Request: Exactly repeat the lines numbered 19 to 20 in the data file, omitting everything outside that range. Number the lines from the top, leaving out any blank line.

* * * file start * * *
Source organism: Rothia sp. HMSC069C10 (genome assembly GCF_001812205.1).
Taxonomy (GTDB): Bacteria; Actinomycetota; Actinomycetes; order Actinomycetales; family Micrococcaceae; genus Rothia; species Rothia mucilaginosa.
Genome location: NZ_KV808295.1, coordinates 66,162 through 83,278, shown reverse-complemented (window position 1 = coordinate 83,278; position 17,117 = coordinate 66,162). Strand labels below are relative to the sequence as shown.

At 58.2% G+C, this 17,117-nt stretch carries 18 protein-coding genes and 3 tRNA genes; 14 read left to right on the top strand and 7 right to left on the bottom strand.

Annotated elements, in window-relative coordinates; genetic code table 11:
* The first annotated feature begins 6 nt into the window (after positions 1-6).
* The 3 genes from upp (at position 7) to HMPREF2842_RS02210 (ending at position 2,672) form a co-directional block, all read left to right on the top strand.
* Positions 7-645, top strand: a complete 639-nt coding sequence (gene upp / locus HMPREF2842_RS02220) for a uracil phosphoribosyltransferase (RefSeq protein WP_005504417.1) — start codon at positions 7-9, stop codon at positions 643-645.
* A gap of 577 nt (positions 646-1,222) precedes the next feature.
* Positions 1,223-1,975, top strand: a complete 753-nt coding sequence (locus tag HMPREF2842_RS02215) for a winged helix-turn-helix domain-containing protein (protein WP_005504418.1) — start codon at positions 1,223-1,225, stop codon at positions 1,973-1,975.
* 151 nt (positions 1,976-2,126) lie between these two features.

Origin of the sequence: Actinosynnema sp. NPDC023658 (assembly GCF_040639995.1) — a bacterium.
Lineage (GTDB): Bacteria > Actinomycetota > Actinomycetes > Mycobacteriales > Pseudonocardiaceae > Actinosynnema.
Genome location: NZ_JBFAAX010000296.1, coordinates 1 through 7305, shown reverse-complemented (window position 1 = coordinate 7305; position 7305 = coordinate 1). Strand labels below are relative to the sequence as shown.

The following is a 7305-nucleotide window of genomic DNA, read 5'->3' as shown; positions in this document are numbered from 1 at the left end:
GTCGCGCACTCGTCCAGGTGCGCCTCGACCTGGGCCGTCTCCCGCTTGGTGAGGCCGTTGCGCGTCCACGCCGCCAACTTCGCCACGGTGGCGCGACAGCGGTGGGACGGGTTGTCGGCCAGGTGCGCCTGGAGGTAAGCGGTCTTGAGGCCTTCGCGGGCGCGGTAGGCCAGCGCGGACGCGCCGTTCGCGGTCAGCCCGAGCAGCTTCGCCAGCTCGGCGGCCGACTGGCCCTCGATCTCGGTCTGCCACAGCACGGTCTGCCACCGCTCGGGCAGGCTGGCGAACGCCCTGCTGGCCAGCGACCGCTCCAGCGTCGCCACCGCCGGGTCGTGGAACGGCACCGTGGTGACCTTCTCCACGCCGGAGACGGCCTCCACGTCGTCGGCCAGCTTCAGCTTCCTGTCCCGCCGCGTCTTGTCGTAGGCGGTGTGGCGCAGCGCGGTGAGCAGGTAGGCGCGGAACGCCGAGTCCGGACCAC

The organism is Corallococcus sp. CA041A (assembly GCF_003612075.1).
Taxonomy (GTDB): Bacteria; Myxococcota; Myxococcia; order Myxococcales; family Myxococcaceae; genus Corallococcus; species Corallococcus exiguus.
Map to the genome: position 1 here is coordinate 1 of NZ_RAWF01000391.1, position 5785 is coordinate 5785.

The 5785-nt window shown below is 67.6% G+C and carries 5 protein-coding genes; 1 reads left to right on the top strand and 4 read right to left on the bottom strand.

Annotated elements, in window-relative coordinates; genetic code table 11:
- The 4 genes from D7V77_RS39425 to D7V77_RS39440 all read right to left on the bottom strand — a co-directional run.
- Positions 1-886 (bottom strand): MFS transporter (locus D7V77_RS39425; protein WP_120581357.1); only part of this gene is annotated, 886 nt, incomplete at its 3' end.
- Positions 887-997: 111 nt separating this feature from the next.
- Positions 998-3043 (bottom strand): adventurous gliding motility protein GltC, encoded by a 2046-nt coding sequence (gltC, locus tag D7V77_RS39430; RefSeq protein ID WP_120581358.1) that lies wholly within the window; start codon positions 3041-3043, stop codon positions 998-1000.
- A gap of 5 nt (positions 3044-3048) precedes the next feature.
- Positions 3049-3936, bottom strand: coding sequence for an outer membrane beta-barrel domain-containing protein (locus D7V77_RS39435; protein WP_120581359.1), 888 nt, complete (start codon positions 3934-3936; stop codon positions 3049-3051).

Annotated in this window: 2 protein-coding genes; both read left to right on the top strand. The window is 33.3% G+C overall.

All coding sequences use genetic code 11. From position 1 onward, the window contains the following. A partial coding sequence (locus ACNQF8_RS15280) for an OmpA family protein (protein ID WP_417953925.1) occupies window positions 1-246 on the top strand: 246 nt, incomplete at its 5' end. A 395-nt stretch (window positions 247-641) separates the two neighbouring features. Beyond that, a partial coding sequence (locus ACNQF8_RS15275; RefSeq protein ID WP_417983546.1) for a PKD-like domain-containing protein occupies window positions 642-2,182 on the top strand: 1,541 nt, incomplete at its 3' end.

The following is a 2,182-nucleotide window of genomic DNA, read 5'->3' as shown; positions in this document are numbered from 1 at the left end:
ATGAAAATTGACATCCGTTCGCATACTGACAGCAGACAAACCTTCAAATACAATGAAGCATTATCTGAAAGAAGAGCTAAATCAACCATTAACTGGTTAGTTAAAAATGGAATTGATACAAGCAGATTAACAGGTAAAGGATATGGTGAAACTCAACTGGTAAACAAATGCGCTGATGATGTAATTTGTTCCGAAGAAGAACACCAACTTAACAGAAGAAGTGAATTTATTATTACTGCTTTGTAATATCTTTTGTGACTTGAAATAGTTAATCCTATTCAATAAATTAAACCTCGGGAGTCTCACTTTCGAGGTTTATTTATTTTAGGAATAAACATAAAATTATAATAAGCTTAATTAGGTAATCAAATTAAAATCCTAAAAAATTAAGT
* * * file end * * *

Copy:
Map to the genome: position 1 here is coordinate 1 of NZ_RAWF01000391.1, position 5785 is coordinate 5785.

The 5785-nt window shown below is 67.6% G+C and carries 5 protein-coding genes; 1 reads left to right on the top strand and 4 read right to left on the bottom strand.